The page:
James Casey: Traveling with Trey Anastasio
Photo by Joshua Frances
Outside of a few small circles in New York and Boston, most people didn’t even know James Casey’s name this time last year. A year can certainly make a difference.
In the past 12 months, the 30-year-old saxophonist has moved from a sideman in the extended Lettuce/Soulive Royal Family to one of the collective’s breakout stars. He’s also scored a coveted spot in the current Trey Anastasio Band and sat in with some of the jam/groove scene’s biggest stars aboard Jam Cruise. Casey recently sat down with us for his first Jambands.com interview to discuss his roots in the Washington, DC gospel community, his association with Lettuce and how he almost missed a call from Phish’s guitarist.
I first heard your name pop up around Soulive’s Bowlive residency about two years ago and, in the past few months, it seems like you are everywhere I look. You are a member of Trey Anastasio Band, a regular part Lettuce’s horn section and you sat in with almost every funk musician on Jam Cruise. Can you start by giving us some background info on where you are from and how you started playing music?
I was originally born in Washington DC. My parents are both musicians—my mom is a pianist and a singer, and my dad is a singer in the church choir. My mom’s a pastor, so I grew up in church. I started playing drums in church probably when I was about three or four. Drums was my first instrument. And then, I started singing—my mom put together this little kids’ choir, and I guess from age four or five I was singing in that until we left DC for Arizona. In fifth grade I also started playing the saxophone in band, in DC.
Actually, it’s interesting. My brother played the saxophone when he was in fifth grade—I was in second grade at the time—and I couldn’t play it when he finally brought it home because I didn’t have a piece. I really, really wanted to play the saxophone in fifth grade, so I stopped doing drums or anything else, and I started playing saxophone. We didn’t have any money or anything, so my mom told me that if I started the saxophone that I couldn’t quite. She said, “You can’t quit because we’ve saved up all this money to rent you a horn.” So that’s how I started.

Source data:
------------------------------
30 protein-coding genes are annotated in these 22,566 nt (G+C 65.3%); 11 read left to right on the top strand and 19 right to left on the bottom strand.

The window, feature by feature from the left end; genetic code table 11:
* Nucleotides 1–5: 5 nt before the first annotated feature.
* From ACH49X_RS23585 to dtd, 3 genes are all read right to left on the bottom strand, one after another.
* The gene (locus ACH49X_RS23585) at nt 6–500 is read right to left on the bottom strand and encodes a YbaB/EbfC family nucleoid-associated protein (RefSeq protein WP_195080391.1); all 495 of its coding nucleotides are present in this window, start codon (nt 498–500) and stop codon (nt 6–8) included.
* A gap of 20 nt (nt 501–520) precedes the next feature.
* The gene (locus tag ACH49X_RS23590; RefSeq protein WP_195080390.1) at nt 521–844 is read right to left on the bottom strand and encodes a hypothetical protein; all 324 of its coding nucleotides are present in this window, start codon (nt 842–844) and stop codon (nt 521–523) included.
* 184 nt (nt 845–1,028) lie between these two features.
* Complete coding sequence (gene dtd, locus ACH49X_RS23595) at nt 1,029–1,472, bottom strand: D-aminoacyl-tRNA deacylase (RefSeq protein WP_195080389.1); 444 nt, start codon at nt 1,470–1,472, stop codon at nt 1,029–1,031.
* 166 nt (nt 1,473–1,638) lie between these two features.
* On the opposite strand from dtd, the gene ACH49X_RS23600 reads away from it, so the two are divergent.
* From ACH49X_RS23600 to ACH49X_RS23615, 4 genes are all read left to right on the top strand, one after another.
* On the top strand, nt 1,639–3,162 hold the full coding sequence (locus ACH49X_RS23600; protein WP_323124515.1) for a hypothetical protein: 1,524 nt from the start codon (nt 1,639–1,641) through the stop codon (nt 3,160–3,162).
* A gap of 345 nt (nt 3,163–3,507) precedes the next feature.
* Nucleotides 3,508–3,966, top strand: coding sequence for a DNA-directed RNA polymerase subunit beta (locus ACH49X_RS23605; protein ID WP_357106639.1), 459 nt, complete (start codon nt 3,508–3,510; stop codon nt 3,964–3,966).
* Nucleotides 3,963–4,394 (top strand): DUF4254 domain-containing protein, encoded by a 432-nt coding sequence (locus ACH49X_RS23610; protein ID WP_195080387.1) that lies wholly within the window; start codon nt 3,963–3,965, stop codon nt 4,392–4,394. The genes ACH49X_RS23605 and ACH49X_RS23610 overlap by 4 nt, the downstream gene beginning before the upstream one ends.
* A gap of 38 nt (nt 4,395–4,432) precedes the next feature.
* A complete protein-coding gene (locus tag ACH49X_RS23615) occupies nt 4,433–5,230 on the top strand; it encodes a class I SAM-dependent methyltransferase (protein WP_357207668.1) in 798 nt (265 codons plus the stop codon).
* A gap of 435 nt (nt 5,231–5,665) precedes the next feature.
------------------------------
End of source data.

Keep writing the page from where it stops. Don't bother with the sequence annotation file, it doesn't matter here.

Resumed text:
When did you first start playing music professionally outside of church?
By that time we’d moved to Arizona, and my first gig was New Year’s Eve 2000. I was sixteen and that was my first gig. And I made $200, and I played for like five hours and I thought it was the best thing ever. I was so happy. I’d never made that much money. I was a waiter at a place called Perkins for about two months and that’s it. So this was the most money I’d made ever at the time, so that was my first professional gig.
What type of music were you playing at this point?
It was a Top 40 band [Laughter.]. I knew none of the songs because it was mostly Top 40 from the ‘70s, and I was big into hip-hop at the time. We played the gig, and the guy who ran the place was about 15. He got super-duper drunk! It was pretty terrible, but it was my first gig. I was pretty happy about it. [Laughter.]
After that I went to college in Boston at Berklee College of Music. There was this club called Wally’s and when I got to school [Lettuce/Soulive saxophonist] Sam Kininger was playing at Wally’s every Tuesday. I started going there all the time to watch him. I got there in 2002—at the time I was obviously eighteen and underage so I had to get people to let me in. Sam literally had to let me in himself so I could watch him play. After I finally met him and stuff, he would bring me up and have me sit by the side of the stage. That’s where I met [Sam Kinninger Band/Beyonce and now Dumpstaphunk drummer] Nikki Glaspie and all these other musicians. I would literally sit there from 9pm to 2am every Tuesday and watch Sam play. That was for about a year or so.